A Perspective of Hope

            I was sitting in Flying Joe’s coffee shop in Levis Commons on Thursday afternoon, preparing today’s message.  While reading the texts, a young woman and her 2 year old daughter walked in and sat down.  “Bree” (the daughter) was filled with joy eating a donut and jumping around on her ‘squeeky’ shoes.  She had the attention of several customers. 

You could see the effects of Bree’s infectious happiness.  What an example of hope!  No matter what was happening in the complicated lives of people sitting at the shop, for a window of time all concerns were replaced by smiles seeded through a child.

            Listen again to the words from Lamentations, chapter 3.  “The steadfast love of the Lord never ceases, his mercies never come to an end; they are new every morning; great is your faithfulness.  The Lord is my portion, says my soul, therefore I will hope in him.  The Lord is good to those who wait for him, to the soul that seeks him.  It is good that one should wait quietly for the salvation of the Lord.” 

            As I read these words, I can envision little Bree playing with a joyful spirit.  She brought moments of love and mercy to our lives at Flying Joes.  She wasn’t worried about how to pay the mortgage this month or how the continuing rain could damage this year’s crops.  She trusted that her mother was taking care of her and she lived out her joy. 

The Lamentation’s text may have had a similar affect on its readers of the time, as a distraction of hope in the midst of anxiety.  A descriptive paragraph begins the book of Lamentations in my Study Bible.  It reads, “The Book of Lamentations is a work of art produced in response to a historical disaster.  Its five poems grieve over the destruction of Jerusalem, military occupation, and the deportation of its leading citizens by King Nebuchadnezzar and the Babylonians in 586 BCE.  The book’s evocative poetry enables it to encompass the sorrows of the world.”

            In the depths of despair for the Israelites, they cry out to the Lord.  But the cry is not one of hopelessness.  It is a cry of hope; hope in a God that is bigger than any of our earthly problems, hope in a God that is bigger than our understanding, and hope in a God that loves and forgives us, bringing peace to our spirits in any circumstance.  As the Israelites witnessed destruction, occupation, and deportation the author proclaims, “The steadfast love of the Lord never ceases, his mercies never come to an end; they are new every morning; great is your faithfulness.  The Lord is my portion therefore I will hope in him.”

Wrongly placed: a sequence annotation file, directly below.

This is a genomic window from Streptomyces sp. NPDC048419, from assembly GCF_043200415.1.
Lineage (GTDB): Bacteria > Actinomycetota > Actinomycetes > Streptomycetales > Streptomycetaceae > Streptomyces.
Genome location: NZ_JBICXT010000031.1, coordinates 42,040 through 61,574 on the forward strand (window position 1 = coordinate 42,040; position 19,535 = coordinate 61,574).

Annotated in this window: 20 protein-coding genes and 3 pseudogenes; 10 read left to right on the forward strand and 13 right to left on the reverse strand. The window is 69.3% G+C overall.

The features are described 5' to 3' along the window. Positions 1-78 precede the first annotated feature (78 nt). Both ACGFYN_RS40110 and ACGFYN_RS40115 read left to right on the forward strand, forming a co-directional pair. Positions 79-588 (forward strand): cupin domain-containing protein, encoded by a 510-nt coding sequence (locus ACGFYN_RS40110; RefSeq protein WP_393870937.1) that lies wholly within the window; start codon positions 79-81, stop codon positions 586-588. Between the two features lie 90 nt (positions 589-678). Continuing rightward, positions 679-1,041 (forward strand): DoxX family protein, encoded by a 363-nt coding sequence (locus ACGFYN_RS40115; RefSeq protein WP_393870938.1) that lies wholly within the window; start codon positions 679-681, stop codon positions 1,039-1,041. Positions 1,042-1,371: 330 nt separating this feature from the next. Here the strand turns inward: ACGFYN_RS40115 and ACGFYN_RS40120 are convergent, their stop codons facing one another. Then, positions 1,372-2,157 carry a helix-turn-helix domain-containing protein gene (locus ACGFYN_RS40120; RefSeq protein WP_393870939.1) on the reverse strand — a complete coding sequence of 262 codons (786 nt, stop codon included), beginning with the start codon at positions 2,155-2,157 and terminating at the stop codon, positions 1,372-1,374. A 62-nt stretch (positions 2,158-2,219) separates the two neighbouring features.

The same hope is found in the woman who suffered bleeding and Jairus in today’s Gospel text from Mark 5.  The woman had suffered for 12 years, endured much under many physicians, and spent all that she had only to decline in health.  She had tried everything, without success.  Talk about desperate for help!  And Jairus, one of the leaders of the synagogue, took a chance stepping outside of his Jewish traditions by crying out to Jesus in hope for his dying daughter.  Like children, they came to Jesus.

            It’s usually when we are at our deepest of lows when we go to Jesus.  We will usually try everything in our power or abilities to fix our situations until at wits end, we empty ourselves of ourselves making room for Him.  Why do we as adults think we need to do things on our own?

Neither the woman nor Jairus had completely given up hope since they went to Jesus for healing.  Every earthly institution, person, and process had fallen short.  To the woman Jesus said, ‘Your faith has made you well.’  And in the presence of Jairus, Jesus breathed life into the dead.

Jesus follows through with his promises.  In Matthew 18, Jesus says that one must become humble like a child to enter the kingdom.  So let’s eat donuts and dance like little Bree, trusting Jesus (like she trusts her mother) when he says that you and I are loved and forgiven.  Amen.